DEMO is the next step after iter in the implementation of nuclear fusion as energy source
TECFIR / UNED provides with nuclear analysis regularly to EUROfusion
From 2011, TECFIR / UNED provides Nuclear Analysis to EUROfusion Consortium supporting the current conceptual design of the DEMO Fusion Reactor.
DEMO is intended to be a Tokamak Fusion Power Plant able to achieve two main goals:
- Produce net electricity for the grid by 2050
- Convinces commercial Power Plant developers to invest in a prototype fusion Power Plant (referred to as PROTO) without the need for a further fusion reactor “demonstration” plant after DEMO
In the European strategy developed under the framework of the EUROfusion Consortium, DEMO is the only step between ITER and a commercial Fusion Power Plant. This strategy also considers additional objectives as to breed the amount of tritium needed to close its fuel cycle, and to demonstrate all the technologies for the construction of a commercial Fusion Power Plant, including an adequate level of availability.
To achieve fusion electricity by 2050, DEMO construction has to start in the early 2030s, immediately after ITER achieves the milestone of a net energy surplus. Currently, the activities related to DEMO have the goal of a conceptual design of the main systems of the facility by 2020. Then, DEMO engineering design will become a major activity after 2020.
Despite DEMO will largely build on the ITER experience, it will require a significant amount of innovation in critical areas such as heat exhaust, materials and tritium breeding. DEMO will have to rely on simple and robust technical solutions and well established and reliable regimes of operation, as far as possible extrapolated from ITER, and on the use of materials adequate for the expected level of neutron fluence.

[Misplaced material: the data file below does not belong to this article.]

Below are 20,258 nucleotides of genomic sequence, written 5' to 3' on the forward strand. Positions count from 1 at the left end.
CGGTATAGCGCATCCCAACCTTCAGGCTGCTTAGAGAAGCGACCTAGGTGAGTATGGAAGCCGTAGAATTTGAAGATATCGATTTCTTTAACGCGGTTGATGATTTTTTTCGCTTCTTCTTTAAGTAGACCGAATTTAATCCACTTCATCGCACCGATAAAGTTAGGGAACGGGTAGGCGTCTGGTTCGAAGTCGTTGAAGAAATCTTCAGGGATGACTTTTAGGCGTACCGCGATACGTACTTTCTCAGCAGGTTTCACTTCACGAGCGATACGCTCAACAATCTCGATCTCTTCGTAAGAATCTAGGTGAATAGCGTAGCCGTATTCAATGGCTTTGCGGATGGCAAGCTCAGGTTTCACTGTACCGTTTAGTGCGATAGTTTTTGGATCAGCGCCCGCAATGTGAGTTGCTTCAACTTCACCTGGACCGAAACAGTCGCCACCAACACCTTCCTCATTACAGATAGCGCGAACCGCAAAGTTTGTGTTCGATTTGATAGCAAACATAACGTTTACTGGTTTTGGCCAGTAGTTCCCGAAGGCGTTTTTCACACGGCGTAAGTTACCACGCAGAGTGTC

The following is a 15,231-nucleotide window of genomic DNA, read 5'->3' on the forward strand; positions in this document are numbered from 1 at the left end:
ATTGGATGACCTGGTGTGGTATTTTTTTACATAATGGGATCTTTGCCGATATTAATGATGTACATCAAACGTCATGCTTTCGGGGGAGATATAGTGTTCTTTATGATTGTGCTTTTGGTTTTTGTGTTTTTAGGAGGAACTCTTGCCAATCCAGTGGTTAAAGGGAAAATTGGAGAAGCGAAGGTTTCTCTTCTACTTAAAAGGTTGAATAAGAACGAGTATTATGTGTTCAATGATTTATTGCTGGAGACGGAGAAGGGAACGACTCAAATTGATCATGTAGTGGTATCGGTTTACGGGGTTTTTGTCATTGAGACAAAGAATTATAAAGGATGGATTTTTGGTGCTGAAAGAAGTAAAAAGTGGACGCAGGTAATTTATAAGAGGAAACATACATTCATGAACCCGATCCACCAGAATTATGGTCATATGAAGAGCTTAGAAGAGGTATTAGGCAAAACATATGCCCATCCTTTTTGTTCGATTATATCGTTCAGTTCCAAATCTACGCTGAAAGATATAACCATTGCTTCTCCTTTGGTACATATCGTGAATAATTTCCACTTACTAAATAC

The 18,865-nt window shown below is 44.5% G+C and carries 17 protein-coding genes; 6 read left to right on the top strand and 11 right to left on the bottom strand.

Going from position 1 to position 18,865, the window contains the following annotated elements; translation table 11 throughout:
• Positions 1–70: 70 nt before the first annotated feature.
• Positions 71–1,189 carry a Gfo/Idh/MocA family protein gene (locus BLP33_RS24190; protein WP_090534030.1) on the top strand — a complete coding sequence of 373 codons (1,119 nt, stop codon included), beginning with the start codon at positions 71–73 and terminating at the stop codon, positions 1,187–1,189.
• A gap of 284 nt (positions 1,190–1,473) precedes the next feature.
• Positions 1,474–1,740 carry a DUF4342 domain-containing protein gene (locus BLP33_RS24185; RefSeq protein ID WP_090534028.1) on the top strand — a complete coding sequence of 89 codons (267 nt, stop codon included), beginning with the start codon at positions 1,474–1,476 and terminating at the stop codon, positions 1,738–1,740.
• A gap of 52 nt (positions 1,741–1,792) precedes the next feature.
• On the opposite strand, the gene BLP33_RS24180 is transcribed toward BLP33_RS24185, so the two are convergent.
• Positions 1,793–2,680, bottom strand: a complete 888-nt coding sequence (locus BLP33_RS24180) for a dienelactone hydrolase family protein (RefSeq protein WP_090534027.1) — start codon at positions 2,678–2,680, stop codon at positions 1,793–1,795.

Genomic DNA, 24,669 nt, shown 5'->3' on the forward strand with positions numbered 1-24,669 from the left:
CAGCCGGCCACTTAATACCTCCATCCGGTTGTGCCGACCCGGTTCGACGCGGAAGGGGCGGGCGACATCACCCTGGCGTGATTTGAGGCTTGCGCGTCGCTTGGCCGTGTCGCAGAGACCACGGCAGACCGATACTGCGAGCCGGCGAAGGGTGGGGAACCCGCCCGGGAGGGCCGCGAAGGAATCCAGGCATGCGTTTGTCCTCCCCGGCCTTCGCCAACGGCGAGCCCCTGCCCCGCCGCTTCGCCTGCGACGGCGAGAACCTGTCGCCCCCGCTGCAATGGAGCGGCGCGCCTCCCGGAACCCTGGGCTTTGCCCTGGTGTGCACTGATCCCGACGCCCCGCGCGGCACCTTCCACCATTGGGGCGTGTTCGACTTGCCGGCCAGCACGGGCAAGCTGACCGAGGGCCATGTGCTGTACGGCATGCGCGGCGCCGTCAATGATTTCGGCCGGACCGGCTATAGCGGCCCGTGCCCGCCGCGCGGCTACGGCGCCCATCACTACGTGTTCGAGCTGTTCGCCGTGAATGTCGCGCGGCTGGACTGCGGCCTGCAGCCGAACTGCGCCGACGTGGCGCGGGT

In addition, DEMO must be capable of testing advanced components and technical solutions that will be developed in parallel for application in a fully-fledged Fusion Power Plant, thus playing the role of a component test facility as part of its mission. The technologies desirable for advanced Fusion Power Plants and as risk reduction elements, but not mature enough to be incorporated in DEMO, will have to be pursued in parallel.
In this sense, innovation plays a major role in fusion, both in industry and in research laboratories and Universities. This requires promoting cutting-edge research activities in advanced concepts in the most critical areas of the project.
Thus, as in all large science projects, success relies on the balance between pragmatism and innovation. This approach, will promote innovation taking full benefit of the ITER experience and ensuring a single step to a commercial fusion power plant.
The EUROfusion roadmap also envisages that DEMO will be complemented by other activities:
- Parallel development of technologies “desirable for advanced Fusion Power Plants but not mature enough to be incorporated into DEMO”.
- Development of a comprehensive materials database for structural steels at 30 dpa and for high heat flux divertor materials at 10 dpa, by 2026.
- Development of a set of codes & standards for the key safety important materials of DEMO, to be issued in conjunction with industrial codes & standards organisations, by 2028.
For the technology to be suitable for DEMO it needs to demonstrate that it is also viable for PROTO (or at least can be extrapolate to a first power plant without huge difficulty).
The technology required for DEMO to meet its goals needs to overcome the harsh environment present in a fusion reactor. As examples of these considerations we can underline: Neutron Damage, High heat fluxes, Erosion of materials and Cryogenic loads.
The past and current participation of TECFIR / UNED Group in DEMO encompasses two different aspects in the field of computational simulation for radiation transport and activation. On one hand, we develop simulation codes producing more reliable results in those areas of analysis showing a need for improvement of the simulation tools. As example, the R2SUNED is the code developed by TECFIR, under the Rigorous Two-Step (R2S) method for estimating the photon dose rates that result from neutron activation. On the other hand, TECFIR provides nuclear analysis on different relevant aspects for the design of DEMO, as activation and related responses for the characterization of the blanket concepts, calculation of residual doses for maintenance planning and ORE analysis, heat transfer by radiation to the magnets and coils, etc.